New OER Projects:
- Open Policy Network: The mission of the Open Policy Network is to foster the creation, adoption and implementation of open policies and practices that advance the public good by supporting open policy advocates, organizations and policy makers, connecting open policy opportunities with assistance, and sharing open policy information. Check out their upcoming Institute for Open Leadership (applications for Cohort 1 are due June 30!).
Recent Publications on OER Topics:
- Mitchell, Carmen and Melanie Chu. “Open Education Resources: The New Paradigm in Academic Libraries.” Journal of Library Innovation 5.1 (2014).
- Schwarts, Katrina. “Why Aren’t More Schools Using Free, Open Tools?” Mind/Shift.
- Ada: A Journal of Gender, New Media & Technology, Issue 4: Publication and its Discontents
- June 9-10, 2014: OER Annotation Summit / #oeranno: This meeting is one of a series planned to explore opportunities and barriers to fostering greater collaboration in solving shared technology challenges for open education (OER) projects. This particular meeting will focus on annotation and metadata challenges and solutions for OER, especially with an eye toward integrating tools that allow for more distributed and participatory mark-up.
- July 25-27, 2014: OpenEdJam / @openedjam / #OEJ14: a 3-day international event that brings together activists, developers, educators, engineers, librarians, and makers from all fields.
- November 15-17, 2014: OPENCON / @open_con: Student and Early Career Researcher Conference on Open Access, Open Education and Open Data.
- Fall 2014: Open Knowledge: Changing the Global Course of Learning Open source, open science, open data, open access, open education, open learning — this course provides an introduction to the important concept of openness from a variety of perspectives, including education, publishing, librarianship, economics, politics, and more, and asks you to discover what it means to you.
When educators write a traditional textbook, they generally have to sign their copyright over to the publisher. When they write an open access textbook or produce some other kind of open educational resource, there’s no need to sign away their copyright — the creators retain the right to copy, distribute, and re-use their works. (Unimpressed by those seemingly basic rights? Remember that when authors transfer their copyright to publishers, they often lose all rights to their work — after the transfer, they sometimes has no more rights to their work than you or I do.)
Of course, if all rights to a work were held only by the creator, others could not copy, share, or reuse the work. In other words, by definition, it couldn’t be an open educational resource. So, we want creators to retain their rights, but we also need them to grant some rights to others. And not just specific other people or companies — to everyone, to all potential users.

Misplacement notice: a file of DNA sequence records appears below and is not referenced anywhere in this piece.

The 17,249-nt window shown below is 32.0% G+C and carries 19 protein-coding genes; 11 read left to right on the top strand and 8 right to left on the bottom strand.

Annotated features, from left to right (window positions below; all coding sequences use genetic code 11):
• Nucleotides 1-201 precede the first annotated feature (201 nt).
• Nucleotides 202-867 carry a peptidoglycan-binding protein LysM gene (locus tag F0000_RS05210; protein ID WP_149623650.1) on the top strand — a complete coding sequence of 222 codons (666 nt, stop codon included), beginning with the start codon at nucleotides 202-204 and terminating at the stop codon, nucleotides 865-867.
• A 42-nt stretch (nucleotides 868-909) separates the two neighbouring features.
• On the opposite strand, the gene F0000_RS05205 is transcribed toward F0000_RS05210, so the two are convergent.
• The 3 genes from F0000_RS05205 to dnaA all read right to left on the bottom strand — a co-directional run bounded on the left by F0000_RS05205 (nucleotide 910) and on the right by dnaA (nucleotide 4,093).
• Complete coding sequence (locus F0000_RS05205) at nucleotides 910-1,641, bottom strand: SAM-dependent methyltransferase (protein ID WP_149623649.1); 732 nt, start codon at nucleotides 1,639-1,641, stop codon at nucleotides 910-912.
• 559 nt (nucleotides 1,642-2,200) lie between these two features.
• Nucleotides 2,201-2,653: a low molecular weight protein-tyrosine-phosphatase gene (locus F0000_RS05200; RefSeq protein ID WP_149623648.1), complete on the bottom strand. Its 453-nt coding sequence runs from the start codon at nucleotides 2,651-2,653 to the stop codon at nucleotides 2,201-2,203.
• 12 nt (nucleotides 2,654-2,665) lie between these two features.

And that’s why the open access community loves Creative Commons (CC) licenses: They leave copyright with the creator but also grant some rights to others. Creative Commons licenses are not the only way to grant rights to a work, but they make it easy for creators to communicate which rights they do and don’t give to others, and they’ve emerged as the standard licensing tool for open access materials.
There are six Creative Commons licenses on the spectrum between traditional copyright and the public domain. They differ in their requirements regarding commercial uses and derivative works, and there are fascinating things to say about all of them. But I’m going to limit this post to two of the most commonly used licenses for OERs: CC BY (Attribution) and CC BY-SA (Attribution-ShareAlike):
- The CC BY license says that people can do whatever they want with the work — copy it, print it, distribute it, expand it, remix it, even sell it — provided that the creator is properly attributed.
- The CC BY-SA license is very similar but differs in one key way: It says that people can do whatever they want with the work provided that (1) the creator is properly attributed and (2) any resulting works are released with the same license. Because CC BY-SA requires that derivative works are also CC BY-SA, it is a “viral” license.
Which is better, CC BY or CC BY-SA? Major players in the open access arena have strong and different opinions.
Wikipedia uses CC BY-SA, explaining that [bold is mine]:
To grow the commons of free knowledge and free culture, all users contributing to the Projects are required to grant broad permissions to the general public to re-distribute and re-use their contributions freely, so long as that use is properly attributed and the same freedom to re-use and re-distribute is granted to any derivative works. In keeping with our goal of providing free information to the widest possible audience, we require that when necessary all submitted content be licensed so that it is freely reusable by anyone who cares to access it.
The Open Access Scholarly Publishers Association (OASPA), on the other hand, endorses CC BY, going so far as to disallow CC BY-SA among its members [bold mine]:
To fully realise that potential of open access to research literature, barriers to reuse need to be removed. . . .
The most liberal Creative Commons license is CC-BY, which allows for unrestricted reuse of content, subject only to the requirement that the source work is appropriately attributed. Other Creative Commons licenses allow for three possible restrictions to be imposed. . . . But the emerging consensus on the adoption of CC-BY reflects the fact that any of these restrictions needlessly limits the possible reuse of published research.